Gov. Sam Brownback today appointed former legislator Phyllis Gilmore to be secretary of the Department of Social and Rehabilitation Services, succeeding Rob Siedlecki, who resigned in December after just a year at the post.
Gilmore, who will turn 67 on Saturday, has been executive director of the Behavioral Sciences Regulatory Board for the past 11 years. The board is responsible for licensing and disciplining mental health providers in Kansas.
"I think she'll do an outstanding job in a tough field. This is a difficult thing and this is a difficult area, so it's good to have seasoned experience on board," Brownback said at a Statehouse news conference.
Gilmore said she shared Brownback's passion and vision for SRS, which is set to be renamed the Department for Children and Families under the executive reorganization order also announced today.
"The governor's proposal that we have a department where we can focus and have a strong emphasis on furthering the issues of fathering, relationships with children, self-sufficiency, job employment — we want to go forward with all gusto that we can muster and bring forth great things for these families that are in true need," Gilmore said.
Gilmore’s reference to the fatherhood initiative suggests that her vision for the agency may be similar to that of Siedlecki, who championed it despite opposition from some legislators.
Gilmore, a Republican, represented Olathe in the Kansas House from 1994 to 2000. While there, she pushed for passage of a bill backed by what was then a smaller contingent of conservative Republicans that would have given Kansans the option of entering "covenant marriages." Couples who chose that option would have been required to sign a commitment to stay married and work through any problems that developed.
“I think we need to try to recapture the real meaning of marriage,” Gilmore said to the Topeka Capital-Journal in 1998. “It offers people a choice for a marriage that they can’t just opt out of.”
No change in food stamp policy
Gilmore said she didn’t intend to revisit a controversial change made recently in eligibility rules for the Supplemental Nutrition Assistance Program that distributes food stamp benefits. The change has made it harder for families headed by illegal immigrants to qualify for assistance and has drawn criticism from some child advocacy groups and legislators because it has resulted in more than 1,000 children being dropped from the program.
“We’ll see where it (the criticism) leads, but at this point it stands,” Gilmore said of the policy.
Brownback also reiterated that he supported the change, saying it has made the eligibility determination process fairer by adjusting the way incomes are calculated for families headed by non-citizen parents.
“It’s a matter of equity,” Brownback said. “The change that was put forward is that you consider all … adult income coming into that household, whether it comes from somebody that’s documented or undocumented.”<a name="continued"></a>
The eligibility change was one of many instituted by the embattled former secretary Siedlecki. In his short tenure at SRS, he became something of an administration lightning rod, implementing budget cuts that had not been explicitly approved or endorsed by the Legislature. SRS Deputy Secretary Pedro Moreno — who, like Siedlecki, came to Kansas from Florida 11 months ago — resigned last week.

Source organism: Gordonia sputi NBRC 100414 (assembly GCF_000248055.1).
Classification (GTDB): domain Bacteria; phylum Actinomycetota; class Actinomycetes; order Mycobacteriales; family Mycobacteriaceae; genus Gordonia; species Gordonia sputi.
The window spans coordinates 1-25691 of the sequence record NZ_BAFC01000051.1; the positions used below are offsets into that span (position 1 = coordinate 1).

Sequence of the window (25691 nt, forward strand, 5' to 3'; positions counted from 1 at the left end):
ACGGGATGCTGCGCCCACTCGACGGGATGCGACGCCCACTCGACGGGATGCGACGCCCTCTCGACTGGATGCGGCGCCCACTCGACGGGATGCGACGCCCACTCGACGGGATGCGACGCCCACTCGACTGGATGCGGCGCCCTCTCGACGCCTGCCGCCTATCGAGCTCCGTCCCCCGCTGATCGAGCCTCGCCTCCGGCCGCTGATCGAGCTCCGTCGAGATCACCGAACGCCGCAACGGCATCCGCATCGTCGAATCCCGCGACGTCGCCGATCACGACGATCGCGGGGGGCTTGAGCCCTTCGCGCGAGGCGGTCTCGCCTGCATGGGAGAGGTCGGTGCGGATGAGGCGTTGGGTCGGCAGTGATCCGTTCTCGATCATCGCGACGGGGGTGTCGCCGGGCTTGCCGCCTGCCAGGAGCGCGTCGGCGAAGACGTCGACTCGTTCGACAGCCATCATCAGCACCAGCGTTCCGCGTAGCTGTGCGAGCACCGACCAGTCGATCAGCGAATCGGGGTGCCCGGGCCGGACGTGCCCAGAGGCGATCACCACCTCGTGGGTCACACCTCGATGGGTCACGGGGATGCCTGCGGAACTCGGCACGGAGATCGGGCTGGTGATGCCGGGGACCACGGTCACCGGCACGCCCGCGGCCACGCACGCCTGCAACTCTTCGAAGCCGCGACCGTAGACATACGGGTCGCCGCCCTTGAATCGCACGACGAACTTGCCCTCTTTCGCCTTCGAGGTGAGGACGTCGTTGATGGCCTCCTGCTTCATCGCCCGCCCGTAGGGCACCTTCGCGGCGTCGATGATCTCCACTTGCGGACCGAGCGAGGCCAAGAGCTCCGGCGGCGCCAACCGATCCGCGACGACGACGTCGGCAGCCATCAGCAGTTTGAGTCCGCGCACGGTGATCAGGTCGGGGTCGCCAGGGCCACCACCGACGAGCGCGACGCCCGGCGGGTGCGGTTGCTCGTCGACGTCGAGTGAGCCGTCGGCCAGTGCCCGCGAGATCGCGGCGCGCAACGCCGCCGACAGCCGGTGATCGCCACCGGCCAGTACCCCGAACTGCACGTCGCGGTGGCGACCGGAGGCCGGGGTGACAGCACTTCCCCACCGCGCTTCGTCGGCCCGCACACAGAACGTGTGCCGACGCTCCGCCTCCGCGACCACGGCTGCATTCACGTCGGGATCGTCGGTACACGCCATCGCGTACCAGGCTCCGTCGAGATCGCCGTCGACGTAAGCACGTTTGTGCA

Brownback also released the long-awaited executive reorganization order (PDF) that calls for significant changes in the state agencies that oversee Medicaid.
If accepted by the Legislature, the ERO would assign administration of Medicaid programs for the elderly and the physically and mentally disabled to the newly named Department for Aging and Disability Services. Previously those programs were largely administered by SRS.
The Department of Health and Environment would oversee Medicaid medical programs and would continue to administer Medicaid financing.
KDHE Secretary Dr. Robert Moser said the ERO is "primarily aimed at increasing administrative efficiency."
"We'll be much more efficient with just two agencies," he said.
Brownback said the order will be submitted to the Legislature Monday. If neither chamber votes to reject it within 60 days, it will go into effect July 1.
Brownback's plan is to contract all services under Medicaid to three private managed care companies.
Leaders of both parties in the Senate have expressed concerns with the administration's Medicaid overhaul plan.
During a press briefing this morning, Senate President Steve Morris said legislators have had no input on the process.
"We're concerned," said Morris, R-Hugoton. "If it goes forward, we'd certainly like for it to work and be successful."
"We'll probably try to authorize a joint House-Senate oversight committee to monitor this because we're not in session the majority of the year and we need some kind of mechanism for us to get feedback on what's going on."
Morris said he did not necessarily have in mind the proposal by Sen. Laura Kelly, D-Topeka, to revamp the Joint Health Policy Oversight Committee so that is has a new focus on monitoring the performance of the state’s Medicaid managed care companies. Rep. Jim Ward, D-Wichita, has also introduced a bill calling for Medicaid oversight.
"We need some kind of an oversight committee. I don't know what form that will be in," Morris said.
Today, Moser and Department on Aging Secretary Shawn Sullivan said they would welcome such oversight.